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Wild tigers of Ranthambore, by Tristan Rutherford

Faune, June 2019​

Machali the tigress pads through the morning mist. Lakes push ground cloud across Ranthambore National Park. Each one forms a foggy watering hole for 40 mammal species. Machali gazes at an abundant scene. As an apex hunter she has eyes front and centre; alpha predators don’t need to check behind. She resides at the top of the food chain and can take her pick from a vital larder of flying foxes, chinkara gazelles and blackbuck antelope. 

 

The name Machali means ‘fish’ in Hindi. A fish-shaped mark can be found just below this Bengal tiger’s ears. To aid hunting (unlike packs of lions and dogs, tigers stalk alone), each auricle can rotate like a radar to locate prey hidden in dense vegetation. Machali is also known as the ‘Crocodile Killer’. In this primeval arena she once fought a marsh crocodile the length of a motorcar. In the jungle mismatch the tigress straddled and bit like a striped assassin with only surprise in her favour. In the end her canine teeth, each one the size of a middle finger, pierced crocodile collar with the pressure of 1,000 pounds per square inch. Mike Tyson could only manage half that power. 

 

Today’s breakfast is easy in comparison. A sambar deer sips at the lake edge. As a twilight feeder the sambar is usually savier, with the ability to swim if in grave danger, but this male juvenile seems lost in misty thought. Machali can see, hear and smell him. Lips are licked in anticipation - by a tongue rough enough to strip flesh from bone. With loose limbs Machali paws through the forest ether. Stripes camouflage her under a canopy of imli and kakera (tamarind and governor's plum). When the sambar turns, the tigress lays prone. Haunches splay to sink into perfumed khus grass (vetiver). The only movement is a heaving chest that pumps oxygen into her 150kg frame. 

 

Now the urgent creep can begin. Shoulder blades revolve under skin like pistons primed for action. She glides with abandon now. Long back legs launch leaps longer than a London bus. Her speed is relentless, irresistible. Machali hits 30, 40, 50 kilometres an hour until retractable claws fell her doe-eyed prey, the warning shrieks of his tribe unheeded amid the told-you-so chatter of greylag geese and blackheaded ibis. 

 

Machali’s story is woven into time. The Bhimbetka cave paintings near Bhopal detail tigers prancing 10,000 years ago. At that dawn of history the largest of the Panthera species would have tackled Eurasian megafauna. These included the steppe bison, a 1,000-kg leviathan with horns a metre apart, and the auroch, an even heavier super-cow famed for its aggression. Tigers proved more adaptable to environmental change. Their roars were heard from the Turkish plains to Siberia’s Sakhalin Island, from Bali to the Himalayas. Due to an anatomical quirk, the only other felines able to produce this chilling growl are lions, leopards and jaguars. Tigers can register 114 decibels; louder than a rock band or a jet takeoff.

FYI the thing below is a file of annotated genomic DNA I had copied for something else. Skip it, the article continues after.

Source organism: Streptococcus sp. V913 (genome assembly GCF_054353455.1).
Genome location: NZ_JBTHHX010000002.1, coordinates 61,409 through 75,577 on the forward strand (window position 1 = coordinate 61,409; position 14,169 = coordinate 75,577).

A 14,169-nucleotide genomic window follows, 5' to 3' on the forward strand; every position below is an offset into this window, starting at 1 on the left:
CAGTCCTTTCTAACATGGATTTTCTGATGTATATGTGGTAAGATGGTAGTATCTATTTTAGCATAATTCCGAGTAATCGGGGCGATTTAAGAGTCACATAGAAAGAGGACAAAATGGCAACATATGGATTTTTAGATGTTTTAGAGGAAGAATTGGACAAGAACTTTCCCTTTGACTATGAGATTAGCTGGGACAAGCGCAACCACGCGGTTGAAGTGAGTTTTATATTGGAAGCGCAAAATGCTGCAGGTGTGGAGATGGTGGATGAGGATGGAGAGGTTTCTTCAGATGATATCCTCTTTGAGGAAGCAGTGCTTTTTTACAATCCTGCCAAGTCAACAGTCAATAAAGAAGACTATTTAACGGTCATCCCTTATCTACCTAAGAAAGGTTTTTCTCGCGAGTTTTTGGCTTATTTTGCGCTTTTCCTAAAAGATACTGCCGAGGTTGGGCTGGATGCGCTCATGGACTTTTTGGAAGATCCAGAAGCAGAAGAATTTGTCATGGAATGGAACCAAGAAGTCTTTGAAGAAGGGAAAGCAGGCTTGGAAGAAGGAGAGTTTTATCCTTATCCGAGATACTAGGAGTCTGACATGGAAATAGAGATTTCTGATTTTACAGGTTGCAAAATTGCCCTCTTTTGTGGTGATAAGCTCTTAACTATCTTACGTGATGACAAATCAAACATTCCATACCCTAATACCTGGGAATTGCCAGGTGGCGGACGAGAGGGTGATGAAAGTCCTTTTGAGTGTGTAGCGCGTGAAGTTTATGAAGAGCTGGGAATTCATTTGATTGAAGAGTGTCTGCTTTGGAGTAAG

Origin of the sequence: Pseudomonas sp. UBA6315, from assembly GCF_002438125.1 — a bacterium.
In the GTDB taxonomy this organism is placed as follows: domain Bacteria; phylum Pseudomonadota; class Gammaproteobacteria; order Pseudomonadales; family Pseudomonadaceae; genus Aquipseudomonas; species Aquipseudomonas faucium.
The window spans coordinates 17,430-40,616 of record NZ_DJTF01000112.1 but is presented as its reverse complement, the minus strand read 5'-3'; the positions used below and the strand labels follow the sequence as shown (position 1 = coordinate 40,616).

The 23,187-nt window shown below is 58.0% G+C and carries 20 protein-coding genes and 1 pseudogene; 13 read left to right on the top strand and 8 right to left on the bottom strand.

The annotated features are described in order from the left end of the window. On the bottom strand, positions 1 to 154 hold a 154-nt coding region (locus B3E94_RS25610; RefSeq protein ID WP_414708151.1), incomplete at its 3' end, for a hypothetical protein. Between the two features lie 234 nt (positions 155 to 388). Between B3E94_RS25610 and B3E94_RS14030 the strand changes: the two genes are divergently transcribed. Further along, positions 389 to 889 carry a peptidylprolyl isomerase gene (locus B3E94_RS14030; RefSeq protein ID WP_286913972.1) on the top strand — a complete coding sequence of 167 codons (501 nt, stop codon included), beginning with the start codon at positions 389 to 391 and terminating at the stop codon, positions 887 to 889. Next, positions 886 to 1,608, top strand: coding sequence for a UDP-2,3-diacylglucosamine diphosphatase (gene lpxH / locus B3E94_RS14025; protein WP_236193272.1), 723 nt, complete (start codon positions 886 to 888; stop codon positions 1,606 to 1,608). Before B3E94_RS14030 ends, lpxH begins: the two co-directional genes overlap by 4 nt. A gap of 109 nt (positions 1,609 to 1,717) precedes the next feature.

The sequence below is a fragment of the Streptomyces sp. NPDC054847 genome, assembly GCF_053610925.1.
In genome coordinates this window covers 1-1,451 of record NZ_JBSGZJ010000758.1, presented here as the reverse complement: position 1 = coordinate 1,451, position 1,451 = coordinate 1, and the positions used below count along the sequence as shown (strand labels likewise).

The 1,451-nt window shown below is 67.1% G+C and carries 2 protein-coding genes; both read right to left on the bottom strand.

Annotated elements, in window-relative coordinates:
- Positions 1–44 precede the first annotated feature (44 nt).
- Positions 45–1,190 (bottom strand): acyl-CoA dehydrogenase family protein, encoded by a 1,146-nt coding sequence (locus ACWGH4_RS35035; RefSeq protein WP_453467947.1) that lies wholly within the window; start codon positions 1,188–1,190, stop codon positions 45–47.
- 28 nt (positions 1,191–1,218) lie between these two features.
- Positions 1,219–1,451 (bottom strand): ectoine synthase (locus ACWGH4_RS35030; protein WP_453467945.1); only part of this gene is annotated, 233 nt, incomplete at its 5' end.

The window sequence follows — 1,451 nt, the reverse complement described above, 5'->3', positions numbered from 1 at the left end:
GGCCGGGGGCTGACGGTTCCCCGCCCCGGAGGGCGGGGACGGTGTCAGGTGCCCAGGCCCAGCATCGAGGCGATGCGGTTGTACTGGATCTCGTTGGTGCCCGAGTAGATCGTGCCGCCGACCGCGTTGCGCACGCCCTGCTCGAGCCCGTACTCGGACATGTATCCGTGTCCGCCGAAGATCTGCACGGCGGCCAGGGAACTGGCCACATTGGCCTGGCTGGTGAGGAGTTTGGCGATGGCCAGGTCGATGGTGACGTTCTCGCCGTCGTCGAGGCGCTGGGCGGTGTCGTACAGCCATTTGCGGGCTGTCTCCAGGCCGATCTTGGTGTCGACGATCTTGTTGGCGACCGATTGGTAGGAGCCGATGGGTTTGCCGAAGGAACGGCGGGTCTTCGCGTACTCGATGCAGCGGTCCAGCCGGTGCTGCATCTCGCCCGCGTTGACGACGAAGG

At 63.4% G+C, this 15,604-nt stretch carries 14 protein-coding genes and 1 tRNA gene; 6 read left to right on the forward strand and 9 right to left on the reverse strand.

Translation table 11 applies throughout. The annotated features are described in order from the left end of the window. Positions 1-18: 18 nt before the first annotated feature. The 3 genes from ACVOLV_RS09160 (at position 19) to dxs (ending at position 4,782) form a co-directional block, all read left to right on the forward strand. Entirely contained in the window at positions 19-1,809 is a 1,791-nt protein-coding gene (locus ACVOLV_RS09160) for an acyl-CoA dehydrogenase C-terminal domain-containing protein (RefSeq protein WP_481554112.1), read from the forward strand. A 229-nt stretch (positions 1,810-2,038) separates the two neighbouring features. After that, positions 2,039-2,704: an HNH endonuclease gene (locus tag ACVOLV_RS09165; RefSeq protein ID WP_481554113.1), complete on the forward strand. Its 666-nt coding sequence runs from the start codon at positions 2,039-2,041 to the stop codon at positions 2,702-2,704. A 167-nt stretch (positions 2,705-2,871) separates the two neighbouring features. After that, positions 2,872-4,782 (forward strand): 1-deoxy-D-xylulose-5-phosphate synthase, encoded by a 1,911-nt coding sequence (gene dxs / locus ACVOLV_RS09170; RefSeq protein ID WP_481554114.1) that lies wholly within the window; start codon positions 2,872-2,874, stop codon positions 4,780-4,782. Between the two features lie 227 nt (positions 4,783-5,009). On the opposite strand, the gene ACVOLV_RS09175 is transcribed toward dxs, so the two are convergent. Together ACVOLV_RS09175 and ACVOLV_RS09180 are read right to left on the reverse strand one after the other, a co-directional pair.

Diets varied according to habitat. The largest of the nine subspecies, the Siberian, still dines almost exclusively on elk and boar. The Sumatran tiger prefers orangutan and ground-trotting tapirs. Indochinese and Malayan tigers have been known to hunt vastly larger - and similarly endangered - species. They sink teeth into throats of Asian rhinos, hang on for dear life, then secrete the strangled carcass. Other subspecies that challenged humankind for hegemony are now known only to science. The Caspian tigers that fought Roman gladiators roamed Eastern Turkey and Northern Afghanistan until the 1990s. The Balinese and Javan species were lost during the 1950s and 1970s. The South China tiger is probably extinct in the wild. The species is the national symbol of six countries, but has disappeared from two of them. It’s blink-of-the-eye stuff.  

 

Historically the biggest of the big cats were revered as much as feared. Tigers symbolised stealth, courage, fertility and protection from evil. When humans were lost in legendary forests, the mythical tiger would bring food and lead them to safety. It’s easy to understand the awe. With a hunting range of 10,000 square kilometres, species like the Siberian were renowned navigators. Hindu warrior goddess Durga rode a giant tiger to symbolise her control over unrivalled power and unbridled aggression. Southern Chinese tigers were literally marked as royalty: their four forehead stripes formed the character wáng, meaning king. In Taoist folklore the God of Wealth, Caishen, sits atop a black tiger. Still in China, tiger charms ward off evil for babies and children. A good general is a “tiger general”. An ineffectual opponent a “paper tiger”.

 

The legend of shape-shifting weretigers was common across the species’ range. Like werewolves of Europe, the condition was thought to be hereditary. On certain moonlit nights, men would sprout clawed feet and striped tails before Hulk-ing out into full tiger mode. In Indonesia, kindly weretigers guarded crops. In Thailand, man-eating tigers were thought to possess the souls of their victims, so few dared to kill them. The Nagas of northeast India still maintain a ghostly tiger-man spirit that haunts, taunts and transforms.